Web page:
• Individual pre-game character creation. 5e pre-game character creation is the best D&D has ever had; it's simple, layered (especially with subclasses) and the characters are expected to have some depth and flaws.
  • Group creation and cohesion. 5e doesn't even try here to create a system of characters with pre-existing bonds or have that much synergy between the characters so they are encouraged to more than trivially work together
  • Setting integration/development. With backgrounds 5e does the minimum that qualifies. Slightly more than the minimum thanks to specific abilities for the backgrounds - and not making having a background compete for resources with other things. But still very little.
  • Character growth. This to me is where 5e really suffers. Once you've picked your subclass that generally lays your advancement out on rails with e.g. all Champion Fighters growing almost the same way, something which is especially strong for martial classes, divine spellcasters, and wizards (whose spells are equipment).

Points 1 and 3 were the ones I was more concerned with when I made the poll.

For points 2 and 4 I rely more on the players than the rule-set. Creative backstories and such will make a good start for point 2, and the whole process of the actual gameplay itself leads to point 4 IMO.

If a player focuses too much of their character's growth on their features they gain or can choose from for point 4, your character is really just a bunch of features and numbers on a sheet.

It's part of why I favour warlocks and artificers over other 5e classes and is to me a significant failing in 5e.
LOL those are the classes I dislike the most (with bards being a close third), but that doesn't surprise me given our differences in the past.

So, what, precisely, do you find appealing about those classes for point 4, then??? (Honestly curious here.)
 

TwoSix

Unserious gamer
So, what, precisely, do you find appealing about those classes for point 4, then??? (Honestly curious here.)
I'm not @Neonchameleon, but I would wager it's the both of those classes have to make a lot of semi-permanent decisions around invocations/infusions at quite a few points during the leveling process, as well as having to pick spells known, not prepared. (Semi-permanent in the sense you can change one per level up, so they can be altered but pretty slowly.)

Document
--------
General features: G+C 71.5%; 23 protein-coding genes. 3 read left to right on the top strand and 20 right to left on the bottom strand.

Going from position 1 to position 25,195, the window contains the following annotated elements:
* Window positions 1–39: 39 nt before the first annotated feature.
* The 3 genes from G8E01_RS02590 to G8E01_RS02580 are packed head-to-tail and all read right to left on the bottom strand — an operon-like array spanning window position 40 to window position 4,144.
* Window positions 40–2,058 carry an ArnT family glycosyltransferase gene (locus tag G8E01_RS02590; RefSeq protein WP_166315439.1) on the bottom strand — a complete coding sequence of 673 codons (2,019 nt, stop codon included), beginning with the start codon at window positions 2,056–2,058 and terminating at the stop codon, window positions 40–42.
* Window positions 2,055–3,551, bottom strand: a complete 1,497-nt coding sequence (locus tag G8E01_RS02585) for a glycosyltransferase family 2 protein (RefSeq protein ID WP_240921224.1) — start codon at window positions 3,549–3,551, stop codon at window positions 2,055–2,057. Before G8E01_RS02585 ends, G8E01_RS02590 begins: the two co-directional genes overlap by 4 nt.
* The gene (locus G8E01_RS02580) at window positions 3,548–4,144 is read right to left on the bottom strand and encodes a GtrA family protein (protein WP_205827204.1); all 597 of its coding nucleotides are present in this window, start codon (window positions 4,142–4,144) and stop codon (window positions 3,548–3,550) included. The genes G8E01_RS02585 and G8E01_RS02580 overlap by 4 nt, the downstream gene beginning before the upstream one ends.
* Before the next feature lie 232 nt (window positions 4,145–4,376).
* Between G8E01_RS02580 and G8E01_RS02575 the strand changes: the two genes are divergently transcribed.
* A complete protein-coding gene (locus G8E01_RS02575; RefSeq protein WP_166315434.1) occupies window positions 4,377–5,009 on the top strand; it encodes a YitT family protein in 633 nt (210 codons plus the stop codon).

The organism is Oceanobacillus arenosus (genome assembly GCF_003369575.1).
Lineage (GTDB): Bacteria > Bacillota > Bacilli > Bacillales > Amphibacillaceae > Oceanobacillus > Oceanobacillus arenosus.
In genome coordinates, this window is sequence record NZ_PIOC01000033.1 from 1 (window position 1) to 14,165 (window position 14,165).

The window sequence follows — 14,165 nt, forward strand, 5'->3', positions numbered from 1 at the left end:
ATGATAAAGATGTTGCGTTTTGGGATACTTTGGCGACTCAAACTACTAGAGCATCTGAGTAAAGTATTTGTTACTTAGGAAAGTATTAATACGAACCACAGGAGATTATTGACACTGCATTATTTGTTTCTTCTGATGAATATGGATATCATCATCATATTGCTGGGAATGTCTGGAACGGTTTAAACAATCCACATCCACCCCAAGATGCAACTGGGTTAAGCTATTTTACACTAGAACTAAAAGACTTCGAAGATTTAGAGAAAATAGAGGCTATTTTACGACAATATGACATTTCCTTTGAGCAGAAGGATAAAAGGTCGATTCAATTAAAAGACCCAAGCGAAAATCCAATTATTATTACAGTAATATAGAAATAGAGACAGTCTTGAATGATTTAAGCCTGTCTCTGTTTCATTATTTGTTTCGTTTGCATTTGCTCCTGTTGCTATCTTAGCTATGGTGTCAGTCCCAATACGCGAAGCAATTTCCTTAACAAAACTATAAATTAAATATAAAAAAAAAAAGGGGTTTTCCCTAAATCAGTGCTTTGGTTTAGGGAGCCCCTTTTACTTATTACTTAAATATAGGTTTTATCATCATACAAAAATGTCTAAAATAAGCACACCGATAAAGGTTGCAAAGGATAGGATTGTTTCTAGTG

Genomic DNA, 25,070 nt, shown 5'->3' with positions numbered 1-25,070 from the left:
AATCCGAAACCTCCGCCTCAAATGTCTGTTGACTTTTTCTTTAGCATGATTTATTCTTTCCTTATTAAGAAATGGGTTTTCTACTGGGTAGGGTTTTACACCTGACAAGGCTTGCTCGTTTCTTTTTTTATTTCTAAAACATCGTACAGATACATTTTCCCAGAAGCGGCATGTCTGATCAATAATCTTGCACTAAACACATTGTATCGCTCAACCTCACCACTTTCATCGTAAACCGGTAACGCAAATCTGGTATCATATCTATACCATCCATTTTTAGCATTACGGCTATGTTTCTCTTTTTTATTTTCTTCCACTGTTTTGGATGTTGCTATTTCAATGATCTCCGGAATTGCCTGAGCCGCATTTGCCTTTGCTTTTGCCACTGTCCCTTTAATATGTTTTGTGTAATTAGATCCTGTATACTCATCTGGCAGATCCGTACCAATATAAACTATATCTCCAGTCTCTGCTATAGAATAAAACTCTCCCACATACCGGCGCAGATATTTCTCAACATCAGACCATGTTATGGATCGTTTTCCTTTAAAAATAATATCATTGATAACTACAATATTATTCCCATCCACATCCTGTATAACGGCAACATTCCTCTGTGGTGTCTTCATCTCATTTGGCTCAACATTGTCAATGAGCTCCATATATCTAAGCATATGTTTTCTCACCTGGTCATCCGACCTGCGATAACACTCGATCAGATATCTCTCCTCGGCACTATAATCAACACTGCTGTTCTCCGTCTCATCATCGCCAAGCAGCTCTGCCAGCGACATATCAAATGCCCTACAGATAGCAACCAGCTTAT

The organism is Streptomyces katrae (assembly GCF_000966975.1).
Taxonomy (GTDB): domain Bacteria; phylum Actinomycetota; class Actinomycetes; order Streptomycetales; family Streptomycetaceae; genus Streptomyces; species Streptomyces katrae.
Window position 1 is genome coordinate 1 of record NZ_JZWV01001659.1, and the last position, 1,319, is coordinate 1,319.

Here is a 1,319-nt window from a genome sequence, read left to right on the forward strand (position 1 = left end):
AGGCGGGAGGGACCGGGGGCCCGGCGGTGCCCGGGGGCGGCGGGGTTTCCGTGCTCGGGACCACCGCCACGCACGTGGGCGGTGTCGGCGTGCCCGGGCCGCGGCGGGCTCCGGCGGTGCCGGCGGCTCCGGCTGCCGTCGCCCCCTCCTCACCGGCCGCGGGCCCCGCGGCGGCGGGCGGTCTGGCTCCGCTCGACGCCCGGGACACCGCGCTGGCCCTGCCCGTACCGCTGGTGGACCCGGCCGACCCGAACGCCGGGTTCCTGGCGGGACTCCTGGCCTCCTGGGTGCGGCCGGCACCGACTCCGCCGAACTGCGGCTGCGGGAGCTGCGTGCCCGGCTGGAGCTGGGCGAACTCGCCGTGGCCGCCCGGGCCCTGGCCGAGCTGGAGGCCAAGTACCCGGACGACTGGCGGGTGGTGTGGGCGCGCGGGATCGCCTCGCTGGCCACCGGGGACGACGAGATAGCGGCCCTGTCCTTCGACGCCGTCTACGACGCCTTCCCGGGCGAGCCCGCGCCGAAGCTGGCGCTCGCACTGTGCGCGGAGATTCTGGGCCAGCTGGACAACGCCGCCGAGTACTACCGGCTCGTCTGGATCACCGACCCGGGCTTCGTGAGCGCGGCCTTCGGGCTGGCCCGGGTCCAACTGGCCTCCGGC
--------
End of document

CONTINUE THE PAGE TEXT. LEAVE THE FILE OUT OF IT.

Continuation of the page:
The warlock definitely has some design flaws around Eldritch Blast, but the invocations/limited casting chassis with 2 different "subclass" paths in Patron and Pact Boon is something that would have benefited a lot of classes in 5e.
 

This is a pretty good summary:


Points 1 and 3 were the ones I was more concerned with when I made the poll.

For points 2 and 4 I rely more on the players than the rule-set. Creative backstories and such will make a good start for point 2, and the whole process of the actual gameplay itself leads to point 4 IMO.
Except that the locked in class and level system of D&D massively inhibits non-linear character growth compared to other RPGs.

To give an example from the last campaign I was a player in, it was a SF game with us starting off as poor merchant traders. My character started off as a fairly sneaky rogue type who made his official living as the ship's engineer. Not formally trained he was good at jury rigging with duct tape and string and competent enough to be an engineer on a cheap tramp freighter but nothing special (as well as being good at stealth, lockpicking, hacking, and the rest of the sneaky rogue set).

However as the campaign progressed we got our hands on Old One technology and he stepped up as the ship's engineer. His skills were called on both under fire and to fix ships and ship parts that no one had ever heard of because it had been tens of thousands of years since this tech had been seen openly. He never got any better at the stealth and infiltration I expected him to be used for (we had several stealthy people and his normal role in stealth operations was sabotage and computer hacking) but because he grew from where I spent the skill points and I spent them on what I was doing he became one of the best engineers in the galaxy thanks to his access to parts and problems no one else was using or facing.

Because we were playing a skill based game (Storyteller rules) his focus was able to shift organically rather than either changing my entire class or levelling up in lockstep in the rogue class. So he turned organically from a rogue who made his living with duct tape and string to an expert engineer who was well acquainted with the seedier side of engineering (and became a slightly more dangerous fighter in passing). This worked well and was character development - but because in D&D 5e you've made almost all your choices by level 3 you almost can't get the same sort of story in 5e and if you do the rules fight you all the way.

Edit: And you say "Creative backstories and such will make a good start for point 2" - which is true. They make a good start. But if "a good start" is all we want then we might as well dump backgrounds and just ask for creative backstories. For that matter we might as well dump skills entirely, and most spells. What we want to do is work with and be able to both inspire and build off creative backstories and such - and this goes for just about all of tabletop roleplaying.